When Donald Trump on Tuesday took time during the NATO summit in London to launch into a rant against Democratic House Intelligence Committee Chair Adam Schiff, he was actually projecting, or subconsciously describing himself rather than the target of his comments, according to a leading psychiatrist in an MSNBC interview on Tuesday night.
Trump’s remarks toward Schiff came on the same day that the Intelligence Committee released a 300-page report detailing his alleged “scheme” to strong-arm Ukraine into announcing investigations into Democrat Joe Biden — as well as into the 2016 election — in an attempt to gain an advantage in the 2020 presidential election.
“He’s a maniac. I think Adam Schiff is a deranged human being,” Trump said, as quoted by Fox News. “I think he grew up with a complex for lots of reasons that are obvious. I think he’s a very sick man, and he lies.”
But retired Harvard University Medical School psychiatrist Lance Dodes, while speaking to MSNBC host Lawrence O’Donnell, said that the president was simply describing himself — the result of a psychological symptom called “projection” which is seen commonly in early childhood.
“But as an adult using it all the time, it is what we would call ‘primitive,'” Dodes said, as seen in the video below.
Dodes went on to say that because Trump is not capable of “a reasonable discussion of something he didn’t agree with,” or making a “logical case” about any subject, his brain instead “runs a simple program.” All that the “program” allows the president to do is accuse other people of “what he is being accused of, and what he actually is,” the psychiatrist added.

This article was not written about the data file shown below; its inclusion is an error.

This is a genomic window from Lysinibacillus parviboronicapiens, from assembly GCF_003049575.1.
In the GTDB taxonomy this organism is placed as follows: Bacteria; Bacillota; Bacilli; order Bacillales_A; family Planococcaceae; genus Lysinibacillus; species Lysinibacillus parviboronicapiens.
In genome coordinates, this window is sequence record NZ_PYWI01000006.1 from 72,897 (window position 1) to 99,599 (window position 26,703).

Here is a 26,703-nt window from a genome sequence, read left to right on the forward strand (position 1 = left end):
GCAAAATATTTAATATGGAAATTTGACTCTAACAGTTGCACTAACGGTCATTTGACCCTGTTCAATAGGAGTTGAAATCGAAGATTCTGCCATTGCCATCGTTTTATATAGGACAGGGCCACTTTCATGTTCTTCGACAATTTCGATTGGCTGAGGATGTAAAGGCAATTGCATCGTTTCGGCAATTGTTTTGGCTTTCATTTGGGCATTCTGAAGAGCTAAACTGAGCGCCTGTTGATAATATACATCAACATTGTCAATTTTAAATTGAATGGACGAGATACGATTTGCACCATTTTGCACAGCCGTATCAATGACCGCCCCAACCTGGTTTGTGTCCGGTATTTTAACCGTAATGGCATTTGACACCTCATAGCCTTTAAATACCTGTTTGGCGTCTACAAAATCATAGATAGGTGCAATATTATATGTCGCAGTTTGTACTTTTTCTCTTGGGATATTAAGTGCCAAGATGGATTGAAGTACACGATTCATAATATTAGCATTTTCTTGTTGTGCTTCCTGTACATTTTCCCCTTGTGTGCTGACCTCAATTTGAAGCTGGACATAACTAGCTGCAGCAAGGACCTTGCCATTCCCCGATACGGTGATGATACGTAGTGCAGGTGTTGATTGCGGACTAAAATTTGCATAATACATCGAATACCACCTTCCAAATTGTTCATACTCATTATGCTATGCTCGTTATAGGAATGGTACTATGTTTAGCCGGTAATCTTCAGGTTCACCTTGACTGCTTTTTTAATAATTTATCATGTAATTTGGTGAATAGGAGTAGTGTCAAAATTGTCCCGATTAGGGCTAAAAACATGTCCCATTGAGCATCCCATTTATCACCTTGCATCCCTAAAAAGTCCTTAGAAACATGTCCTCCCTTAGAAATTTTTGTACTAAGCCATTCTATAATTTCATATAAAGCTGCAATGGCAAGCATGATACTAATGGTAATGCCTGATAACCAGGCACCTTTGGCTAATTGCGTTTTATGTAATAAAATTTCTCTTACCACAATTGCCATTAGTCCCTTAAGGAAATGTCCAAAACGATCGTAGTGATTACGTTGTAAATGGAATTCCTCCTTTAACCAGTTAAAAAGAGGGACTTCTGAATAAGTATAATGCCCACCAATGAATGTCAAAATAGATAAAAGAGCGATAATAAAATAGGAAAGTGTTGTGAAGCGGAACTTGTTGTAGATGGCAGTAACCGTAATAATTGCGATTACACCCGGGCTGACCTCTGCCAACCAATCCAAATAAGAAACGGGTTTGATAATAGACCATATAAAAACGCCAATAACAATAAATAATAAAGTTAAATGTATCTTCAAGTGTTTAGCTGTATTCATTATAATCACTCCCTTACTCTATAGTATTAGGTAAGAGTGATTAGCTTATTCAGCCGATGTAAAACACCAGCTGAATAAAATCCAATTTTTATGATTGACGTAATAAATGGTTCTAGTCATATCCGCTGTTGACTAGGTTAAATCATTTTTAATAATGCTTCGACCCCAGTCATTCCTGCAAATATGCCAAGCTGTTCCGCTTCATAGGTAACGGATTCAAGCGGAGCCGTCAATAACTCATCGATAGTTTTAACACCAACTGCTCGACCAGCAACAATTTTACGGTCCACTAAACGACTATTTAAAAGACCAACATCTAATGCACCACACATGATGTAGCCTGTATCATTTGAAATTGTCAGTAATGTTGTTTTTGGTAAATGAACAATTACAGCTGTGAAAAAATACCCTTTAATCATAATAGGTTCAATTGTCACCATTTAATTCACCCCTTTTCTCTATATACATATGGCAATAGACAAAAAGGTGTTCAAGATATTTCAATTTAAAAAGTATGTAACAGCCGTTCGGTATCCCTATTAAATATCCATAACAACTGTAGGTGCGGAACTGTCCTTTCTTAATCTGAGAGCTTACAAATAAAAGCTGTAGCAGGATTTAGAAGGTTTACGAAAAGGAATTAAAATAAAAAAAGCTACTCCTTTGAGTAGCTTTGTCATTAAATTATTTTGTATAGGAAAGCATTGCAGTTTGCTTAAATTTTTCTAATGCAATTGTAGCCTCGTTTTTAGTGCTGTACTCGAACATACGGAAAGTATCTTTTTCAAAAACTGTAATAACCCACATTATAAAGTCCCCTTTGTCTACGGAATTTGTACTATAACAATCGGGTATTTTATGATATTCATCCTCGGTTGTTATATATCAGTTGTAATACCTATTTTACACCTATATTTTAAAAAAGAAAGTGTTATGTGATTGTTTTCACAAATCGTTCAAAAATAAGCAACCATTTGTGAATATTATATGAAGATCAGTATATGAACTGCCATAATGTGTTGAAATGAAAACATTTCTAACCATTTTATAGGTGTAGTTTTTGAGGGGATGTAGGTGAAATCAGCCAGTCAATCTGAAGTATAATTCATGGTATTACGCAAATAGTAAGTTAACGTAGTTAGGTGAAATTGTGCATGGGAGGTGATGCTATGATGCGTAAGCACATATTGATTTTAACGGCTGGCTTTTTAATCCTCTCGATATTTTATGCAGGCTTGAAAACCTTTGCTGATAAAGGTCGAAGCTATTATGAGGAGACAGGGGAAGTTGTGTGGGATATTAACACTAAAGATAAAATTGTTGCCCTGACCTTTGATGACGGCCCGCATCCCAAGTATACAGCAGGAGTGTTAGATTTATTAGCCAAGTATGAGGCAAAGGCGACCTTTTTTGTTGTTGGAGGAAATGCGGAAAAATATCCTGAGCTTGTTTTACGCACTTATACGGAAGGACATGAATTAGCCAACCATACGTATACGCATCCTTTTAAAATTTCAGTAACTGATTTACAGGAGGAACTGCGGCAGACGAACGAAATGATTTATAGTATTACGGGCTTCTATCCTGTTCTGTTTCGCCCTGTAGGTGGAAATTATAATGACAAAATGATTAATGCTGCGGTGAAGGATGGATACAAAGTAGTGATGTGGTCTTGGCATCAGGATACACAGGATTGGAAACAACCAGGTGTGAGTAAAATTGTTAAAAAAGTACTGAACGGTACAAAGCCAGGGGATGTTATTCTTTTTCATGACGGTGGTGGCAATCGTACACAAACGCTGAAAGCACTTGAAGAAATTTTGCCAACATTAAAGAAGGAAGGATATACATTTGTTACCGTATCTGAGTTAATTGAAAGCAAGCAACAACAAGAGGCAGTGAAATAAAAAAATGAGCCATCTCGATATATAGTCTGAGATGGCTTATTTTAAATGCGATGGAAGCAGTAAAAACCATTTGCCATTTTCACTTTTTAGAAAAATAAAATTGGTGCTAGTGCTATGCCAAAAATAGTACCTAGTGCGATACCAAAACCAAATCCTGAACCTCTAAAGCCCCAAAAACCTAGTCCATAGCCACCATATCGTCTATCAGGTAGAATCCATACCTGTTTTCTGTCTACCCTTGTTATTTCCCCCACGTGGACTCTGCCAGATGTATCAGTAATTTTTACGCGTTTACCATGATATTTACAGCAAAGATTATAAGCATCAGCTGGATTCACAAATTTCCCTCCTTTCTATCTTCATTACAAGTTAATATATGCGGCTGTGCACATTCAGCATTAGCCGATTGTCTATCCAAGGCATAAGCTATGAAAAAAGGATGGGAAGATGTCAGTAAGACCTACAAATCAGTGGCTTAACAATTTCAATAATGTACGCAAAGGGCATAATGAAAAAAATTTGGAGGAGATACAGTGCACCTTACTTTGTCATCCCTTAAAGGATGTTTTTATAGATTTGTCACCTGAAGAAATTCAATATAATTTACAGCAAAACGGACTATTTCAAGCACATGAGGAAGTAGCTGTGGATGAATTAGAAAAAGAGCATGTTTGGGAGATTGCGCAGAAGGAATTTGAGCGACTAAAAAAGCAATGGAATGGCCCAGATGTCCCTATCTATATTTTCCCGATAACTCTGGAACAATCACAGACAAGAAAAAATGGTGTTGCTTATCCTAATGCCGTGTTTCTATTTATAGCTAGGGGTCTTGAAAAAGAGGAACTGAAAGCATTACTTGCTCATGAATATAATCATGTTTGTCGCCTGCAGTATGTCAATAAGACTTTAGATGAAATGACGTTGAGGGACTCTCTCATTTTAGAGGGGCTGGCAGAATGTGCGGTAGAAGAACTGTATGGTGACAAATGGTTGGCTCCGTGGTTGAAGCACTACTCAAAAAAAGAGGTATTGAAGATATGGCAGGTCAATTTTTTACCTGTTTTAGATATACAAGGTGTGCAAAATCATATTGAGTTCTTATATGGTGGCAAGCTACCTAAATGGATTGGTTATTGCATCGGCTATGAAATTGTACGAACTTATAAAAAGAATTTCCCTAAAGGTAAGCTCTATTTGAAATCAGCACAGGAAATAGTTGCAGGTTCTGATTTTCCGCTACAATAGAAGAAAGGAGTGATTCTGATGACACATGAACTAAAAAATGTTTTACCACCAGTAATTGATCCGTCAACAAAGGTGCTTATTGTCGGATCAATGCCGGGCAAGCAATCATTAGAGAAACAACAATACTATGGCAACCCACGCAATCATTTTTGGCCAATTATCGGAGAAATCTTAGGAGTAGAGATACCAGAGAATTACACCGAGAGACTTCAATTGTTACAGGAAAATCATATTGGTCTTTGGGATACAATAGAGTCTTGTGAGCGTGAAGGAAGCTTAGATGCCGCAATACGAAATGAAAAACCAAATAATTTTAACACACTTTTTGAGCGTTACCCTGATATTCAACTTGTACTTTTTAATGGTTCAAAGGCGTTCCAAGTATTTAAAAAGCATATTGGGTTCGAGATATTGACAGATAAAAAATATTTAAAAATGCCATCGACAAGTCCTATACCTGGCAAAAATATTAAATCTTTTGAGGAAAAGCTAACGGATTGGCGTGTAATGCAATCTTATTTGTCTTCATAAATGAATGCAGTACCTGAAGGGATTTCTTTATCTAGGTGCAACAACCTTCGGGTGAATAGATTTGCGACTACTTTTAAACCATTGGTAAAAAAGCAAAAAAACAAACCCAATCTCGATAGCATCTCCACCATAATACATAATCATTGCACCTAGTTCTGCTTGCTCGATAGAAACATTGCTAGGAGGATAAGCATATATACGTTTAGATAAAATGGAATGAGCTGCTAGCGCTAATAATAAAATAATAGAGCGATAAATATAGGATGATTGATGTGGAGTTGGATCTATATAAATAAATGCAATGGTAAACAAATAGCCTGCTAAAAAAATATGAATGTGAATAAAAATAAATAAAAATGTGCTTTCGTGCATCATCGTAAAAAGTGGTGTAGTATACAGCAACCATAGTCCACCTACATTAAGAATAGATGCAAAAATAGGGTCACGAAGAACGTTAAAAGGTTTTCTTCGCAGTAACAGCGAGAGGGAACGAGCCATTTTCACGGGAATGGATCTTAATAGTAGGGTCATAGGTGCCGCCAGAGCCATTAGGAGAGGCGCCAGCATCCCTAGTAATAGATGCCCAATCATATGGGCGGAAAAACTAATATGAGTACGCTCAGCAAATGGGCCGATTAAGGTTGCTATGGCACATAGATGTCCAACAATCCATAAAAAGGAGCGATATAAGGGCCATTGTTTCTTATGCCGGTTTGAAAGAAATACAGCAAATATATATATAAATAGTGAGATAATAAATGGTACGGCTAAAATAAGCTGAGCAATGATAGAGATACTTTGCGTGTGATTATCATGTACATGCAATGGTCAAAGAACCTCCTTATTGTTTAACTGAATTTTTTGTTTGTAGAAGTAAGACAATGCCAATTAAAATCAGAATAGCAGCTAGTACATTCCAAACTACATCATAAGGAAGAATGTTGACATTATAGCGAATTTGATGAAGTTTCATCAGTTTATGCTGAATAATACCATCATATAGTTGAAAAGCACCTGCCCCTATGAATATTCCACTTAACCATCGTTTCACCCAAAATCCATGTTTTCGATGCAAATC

But his interview on Tuesday was only the latest in a series of warnings that Dodes has issued regarding the president’s behavior. Two years ago, he contributed to the book The Dangerous Case of Donald Trump, in which more than two dozen mental health professionals offered their opinions of Trump’s psychological state.
Speaking to the online magazine Salon, Dodes described the president in 2017 as “a very sick individual, someone with a lying, cheating and emotional disorder,” who suffers from a condition known as sociopathy. Individuals who are sociopaths, he explained, are incapable of treating others “as full human beings.”
As the impeachment proceedings against him gain momentum, Trump has drawn the attention of several mental health professionals. On November 23, the president gave a 53-minute phone interview to Fox News which Yale psychiatrist Bandy X. Lee — lead author of The Dangerous Case of Donald Trump — described as revealing his “declining cognitive functions.”
In the interview, Trump exhibited “blatantly abnormal signs that have raised alarms for psychiatrists and neurologists for years,” Lee said.